A-Trak sits with Andrew W.K. to discuss the hip hop/EDM synergy and why pre-recorded sets don’t matterA Trak 2

A-Trak sits with Andrew W.K. to discuss the hip hop/EDM synergy and why pre-recorded sets don’t matter

Since winning the DMC Championship in 1997 at the age of 15, Alain Macklovitch has prided himself on being a turntablist and DJ’s DJ. He introduced Kanye West to Daft Punk, launched the Brooklyn-based tastemaking imprint, Fool’s Gold, and stormed stages across the globe with his unique blend of hip hop, EDM, and turntablism that has set him apart as one of the industry’s most unique talents. In a recent interview conducted by professional party monster, Andrew W.K., A-Trak looks back on his roots and imparts his own wisdom on the great “what is a DJ” debate. For A-Trak, it all started in 2006 with his Dirty South Dance mixtape (a must listen for any fan), from there he bridged the gap between hip hop and EDM with open format style sets that were in sharp contrast to the sounds coming out of Europe at the time. His most recent crusade, his #REALDJing mantra, has rejuvenated the scene’s passion for technical finesse behind the decks.

Despite his stance and DJing ability, he doesn’t take shots at his peers who pre-record their performances; “If there’s a beautiful light and video show, and in order to achieve that, they have to prepare certain parts of their set, more power to them. As long as there’s craftsmanship somewhere—there’s artistry.” A-Trak tells WK. The problem, he acknowledges, are lazy performers who do the bear minimum to stay in business; “What sucks is when you have a DJ who will go to a festival and have a one-hour set and will play all the biggest bangers. And then the next day they will play a 500-person club, where people would be open to a more adventurous set, and they play exactly the same thing. Then you realize that they had a premade set.”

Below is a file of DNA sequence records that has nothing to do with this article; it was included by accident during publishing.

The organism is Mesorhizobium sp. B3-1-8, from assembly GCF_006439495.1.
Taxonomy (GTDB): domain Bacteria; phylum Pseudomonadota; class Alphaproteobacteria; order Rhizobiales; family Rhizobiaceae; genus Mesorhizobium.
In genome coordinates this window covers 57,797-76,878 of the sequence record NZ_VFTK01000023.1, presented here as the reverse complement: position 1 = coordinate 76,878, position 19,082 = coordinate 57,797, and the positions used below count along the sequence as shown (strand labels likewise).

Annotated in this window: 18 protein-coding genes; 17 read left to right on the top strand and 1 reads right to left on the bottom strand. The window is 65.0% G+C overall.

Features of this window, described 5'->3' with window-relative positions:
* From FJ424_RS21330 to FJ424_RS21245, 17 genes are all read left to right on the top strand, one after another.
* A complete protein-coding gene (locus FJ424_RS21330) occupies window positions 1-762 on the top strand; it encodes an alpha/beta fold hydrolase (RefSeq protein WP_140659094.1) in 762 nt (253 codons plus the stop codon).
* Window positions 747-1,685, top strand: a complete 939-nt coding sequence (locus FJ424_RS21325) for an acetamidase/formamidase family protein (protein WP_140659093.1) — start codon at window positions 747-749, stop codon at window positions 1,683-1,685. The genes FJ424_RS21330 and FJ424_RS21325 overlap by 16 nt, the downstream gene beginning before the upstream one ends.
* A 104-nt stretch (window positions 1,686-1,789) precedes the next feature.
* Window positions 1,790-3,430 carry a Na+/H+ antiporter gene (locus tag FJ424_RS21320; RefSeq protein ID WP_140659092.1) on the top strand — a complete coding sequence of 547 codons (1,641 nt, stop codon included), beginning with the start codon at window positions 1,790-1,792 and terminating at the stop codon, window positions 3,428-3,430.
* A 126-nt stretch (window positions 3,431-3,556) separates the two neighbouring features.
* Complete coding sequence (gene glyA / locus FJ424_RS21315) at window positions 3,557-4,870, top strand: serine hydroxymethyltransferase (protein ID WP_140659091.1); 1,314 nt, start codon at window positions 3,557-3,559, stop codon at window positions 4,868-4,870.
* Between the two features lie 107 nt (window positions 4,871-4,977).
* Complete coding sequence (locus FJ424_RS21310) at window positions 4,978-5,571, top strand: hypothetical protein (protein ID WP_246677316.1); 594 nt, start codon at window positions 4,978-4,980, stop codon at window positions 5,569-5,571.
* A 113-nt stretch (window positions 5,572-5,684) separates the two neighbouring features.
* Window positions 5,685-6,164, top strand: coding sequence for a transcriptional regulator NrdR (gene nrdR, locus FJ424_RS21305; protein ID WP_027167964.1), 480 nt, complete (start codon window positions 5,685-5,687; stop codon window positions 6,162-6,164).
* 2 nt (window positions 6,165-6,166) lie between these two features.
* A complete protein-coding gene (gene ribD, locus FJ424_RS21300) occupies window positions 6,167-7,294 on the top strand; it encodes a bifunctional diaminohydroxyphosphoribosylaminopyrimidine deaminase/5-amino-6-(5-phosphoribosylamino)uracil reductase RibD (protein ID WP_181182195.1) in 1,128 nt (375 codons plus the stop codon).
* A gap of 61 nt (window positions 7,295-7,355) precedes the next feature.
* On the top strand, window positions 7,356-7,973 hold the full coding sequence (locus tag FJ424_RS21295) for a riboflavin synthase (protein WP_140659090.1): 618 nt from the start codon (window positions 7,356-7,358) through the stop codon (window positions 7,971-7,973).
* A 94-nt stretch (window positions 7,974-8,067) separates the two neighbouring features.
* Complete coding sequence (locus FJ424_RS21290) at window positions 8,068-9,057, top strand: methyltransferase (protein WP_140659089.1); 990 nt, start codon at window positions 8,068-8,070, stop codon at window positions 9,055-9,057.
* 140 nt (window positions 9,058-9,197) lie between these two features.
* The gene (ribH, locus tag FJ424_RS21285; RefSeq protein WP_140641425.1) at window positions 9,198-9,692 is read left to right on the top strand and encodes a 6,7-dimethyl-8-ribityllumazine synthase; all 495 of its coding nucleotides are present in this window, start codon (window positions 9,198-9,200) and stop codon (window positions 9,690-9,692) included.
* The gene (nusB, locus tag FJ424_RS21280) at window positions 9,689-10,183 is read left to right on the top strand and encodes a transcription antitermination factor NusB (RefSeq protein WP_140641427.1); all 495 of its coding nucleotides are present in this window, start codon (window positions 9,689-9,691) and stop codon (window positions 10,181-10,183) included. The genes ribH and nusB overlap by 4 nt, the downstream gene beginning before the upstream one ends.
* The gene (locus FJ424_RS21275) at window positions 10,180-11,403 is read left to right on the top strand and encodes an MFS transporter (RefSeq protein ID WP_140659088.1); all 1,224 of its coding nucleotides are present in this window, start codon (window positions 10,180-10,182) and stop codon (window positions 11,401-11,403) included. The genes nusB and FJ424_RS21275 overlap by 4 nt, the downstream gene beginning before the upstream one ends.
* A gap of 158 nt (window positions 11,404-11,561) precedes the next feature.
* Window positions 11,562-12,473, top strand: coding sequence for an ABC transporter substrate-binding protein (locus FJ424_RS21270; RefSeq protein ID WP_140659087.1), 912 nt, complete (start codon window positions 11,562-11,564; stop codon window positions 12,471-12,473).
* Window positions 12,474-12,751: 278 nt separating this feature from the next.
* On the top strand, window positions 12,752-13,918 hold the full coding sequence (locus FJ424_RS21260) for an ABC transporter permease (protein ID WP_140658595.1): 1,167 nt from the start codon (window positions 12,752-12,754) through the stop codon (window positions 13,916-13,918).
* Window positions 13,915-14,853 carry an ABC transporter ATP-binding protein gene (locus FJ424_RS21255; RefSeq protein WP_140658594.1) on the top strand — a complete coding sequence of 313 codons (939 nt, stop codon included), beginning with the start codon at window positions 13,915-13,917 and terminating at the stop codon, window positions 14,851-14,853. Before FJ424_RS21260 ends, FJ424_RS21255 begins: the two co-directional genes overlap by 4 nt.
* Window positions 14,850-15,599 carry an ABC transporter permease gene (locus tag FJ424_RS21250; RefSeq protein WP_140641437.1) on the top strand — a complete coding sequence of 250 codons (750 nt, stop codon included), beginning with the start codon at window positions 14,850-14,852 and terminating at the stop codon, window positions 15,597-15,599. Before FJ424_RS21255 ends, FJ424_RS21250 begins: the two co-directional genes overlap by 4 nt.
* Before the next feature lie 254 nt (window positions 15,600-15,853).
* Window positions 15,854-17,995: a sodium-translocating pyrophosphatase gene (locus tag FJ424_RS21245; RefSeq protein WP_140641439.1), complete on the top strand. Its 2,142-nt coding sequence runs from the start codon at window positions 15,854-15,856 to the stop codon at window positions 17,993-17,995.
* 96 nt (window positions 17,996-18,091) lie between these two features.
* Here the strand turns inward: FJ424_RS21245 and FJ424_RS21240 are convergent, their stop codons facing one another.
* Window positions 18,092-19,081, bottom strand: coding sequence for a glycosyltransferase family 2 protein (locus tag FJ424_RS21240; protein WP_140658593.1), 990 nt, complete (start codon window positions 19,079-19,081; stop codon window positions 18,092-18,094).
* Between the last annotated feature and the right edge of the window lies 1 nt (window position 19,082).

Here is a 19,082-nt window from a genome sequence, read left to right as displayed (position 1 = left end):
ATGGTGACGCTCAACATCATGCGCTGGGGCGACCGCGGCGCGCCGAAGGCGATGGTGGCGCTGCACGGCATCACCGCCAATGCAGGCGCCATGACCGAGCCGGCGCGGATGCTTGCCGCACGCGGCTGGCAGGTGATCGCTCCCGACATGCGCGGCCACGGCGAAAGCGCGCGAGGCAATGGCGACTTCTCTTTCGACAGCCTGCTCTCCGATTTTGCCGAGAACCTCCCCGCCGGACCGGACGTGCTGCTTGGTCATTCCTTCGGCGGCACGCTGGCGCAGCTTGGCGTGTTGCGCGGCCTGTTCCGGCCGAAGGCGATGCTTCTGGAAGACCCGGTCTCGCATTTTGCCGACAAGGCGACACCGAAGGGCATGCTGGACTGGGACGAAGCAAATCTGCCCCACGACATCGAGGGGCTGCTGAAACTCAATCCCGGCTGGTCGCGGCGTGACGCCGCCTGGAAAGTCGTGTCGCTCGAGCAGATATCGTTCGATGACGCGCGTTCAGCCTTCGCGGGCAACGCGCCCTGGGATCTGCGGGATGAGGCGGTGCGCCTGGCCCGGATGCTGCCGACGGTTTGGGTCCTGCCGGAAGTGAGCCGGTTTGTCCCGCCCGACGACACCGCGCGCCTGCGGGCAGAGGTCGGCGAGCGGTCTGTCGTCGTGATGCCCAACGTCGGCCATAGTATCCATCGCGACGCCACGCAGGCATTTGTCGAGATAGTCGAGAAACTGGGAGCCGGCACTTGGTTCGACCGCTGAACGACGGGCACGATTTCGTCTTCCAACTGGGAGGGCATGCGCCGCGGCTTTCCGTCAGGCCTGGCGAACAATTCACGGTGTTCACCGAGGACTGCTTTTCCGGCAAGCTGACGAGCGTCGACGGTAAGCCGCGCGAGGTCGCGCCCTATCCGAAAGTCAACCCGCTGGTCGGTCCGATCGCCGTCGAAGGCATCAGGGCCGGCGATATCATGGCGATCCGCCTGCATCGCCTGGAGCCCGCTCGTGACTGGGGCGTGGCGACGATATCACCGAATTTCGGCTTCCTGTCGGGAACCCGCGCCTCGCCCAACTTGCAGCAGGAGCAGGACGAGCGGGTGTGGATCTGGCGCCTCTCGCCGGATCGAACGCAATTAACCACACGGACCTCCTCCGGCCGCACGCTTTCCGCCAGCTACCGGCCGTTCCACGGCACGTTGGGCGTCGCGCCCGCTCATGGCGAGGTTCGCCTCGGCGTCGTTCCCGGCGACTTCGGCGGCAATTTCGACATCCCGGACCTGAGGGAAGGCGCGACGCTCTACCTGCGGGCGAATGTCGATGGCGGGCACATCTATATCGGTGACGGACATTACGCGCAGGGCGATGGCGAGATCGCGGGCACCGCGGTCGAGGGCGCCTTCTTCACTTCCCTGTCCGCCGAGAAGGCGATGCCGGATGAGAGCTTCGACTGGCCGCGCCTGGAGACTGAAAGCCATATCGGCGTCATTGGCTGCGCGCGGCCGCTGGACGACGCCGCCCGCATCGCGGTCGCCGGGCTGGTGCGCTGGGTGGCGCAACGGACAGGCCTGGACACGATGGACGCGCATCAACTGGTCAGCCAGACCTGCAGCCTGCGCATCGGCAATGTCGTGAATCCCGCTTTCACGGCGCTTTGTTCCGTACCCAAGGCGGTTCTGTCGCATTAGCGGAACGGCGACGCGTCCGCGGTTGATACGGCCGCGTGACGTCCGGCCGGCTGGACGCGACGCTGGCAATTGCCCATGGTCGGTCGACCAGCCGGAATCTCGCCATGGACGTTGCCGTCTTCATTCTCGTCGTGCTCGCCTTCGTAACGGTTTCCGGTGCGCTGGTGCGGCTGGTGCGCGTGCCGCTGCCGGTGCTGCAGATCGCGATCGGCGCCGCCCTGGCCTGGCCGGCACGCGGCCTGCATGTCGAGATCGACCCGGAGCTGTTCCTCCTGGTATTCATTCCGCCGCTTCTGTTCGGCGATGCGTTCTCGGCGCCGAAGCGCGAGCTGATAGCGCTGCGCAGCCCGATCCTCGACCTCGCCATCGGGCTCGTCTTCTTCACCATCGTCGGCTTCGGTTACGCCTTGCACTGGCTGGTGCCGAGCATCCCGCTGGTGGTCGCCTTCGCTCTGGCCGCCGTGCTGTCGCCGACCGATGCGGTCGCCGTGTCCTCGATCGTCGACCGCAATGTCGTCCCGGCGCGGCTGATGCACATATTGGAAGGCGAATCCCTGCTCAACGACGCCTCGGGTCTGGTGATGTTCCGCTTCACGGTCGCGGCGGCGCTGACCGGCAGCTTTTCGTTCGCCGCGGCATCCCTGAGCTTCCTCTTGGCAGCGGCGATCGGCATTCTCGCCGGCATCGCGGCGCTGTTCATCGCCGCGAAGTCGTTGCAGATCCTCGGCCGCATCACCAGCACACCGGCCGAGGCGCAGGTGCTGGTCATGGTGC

For A-Trak, DJing is a medium of self-expression and he wants to educate US fans to what being a DJ really means, not the misnomer as it currently exists:

“There’s this giant paradox right now where the whole of America is infatuated with DJ’ing, but nobody really knows what the hell DJ’ing is”

Read the full interview at Interview Magazine.

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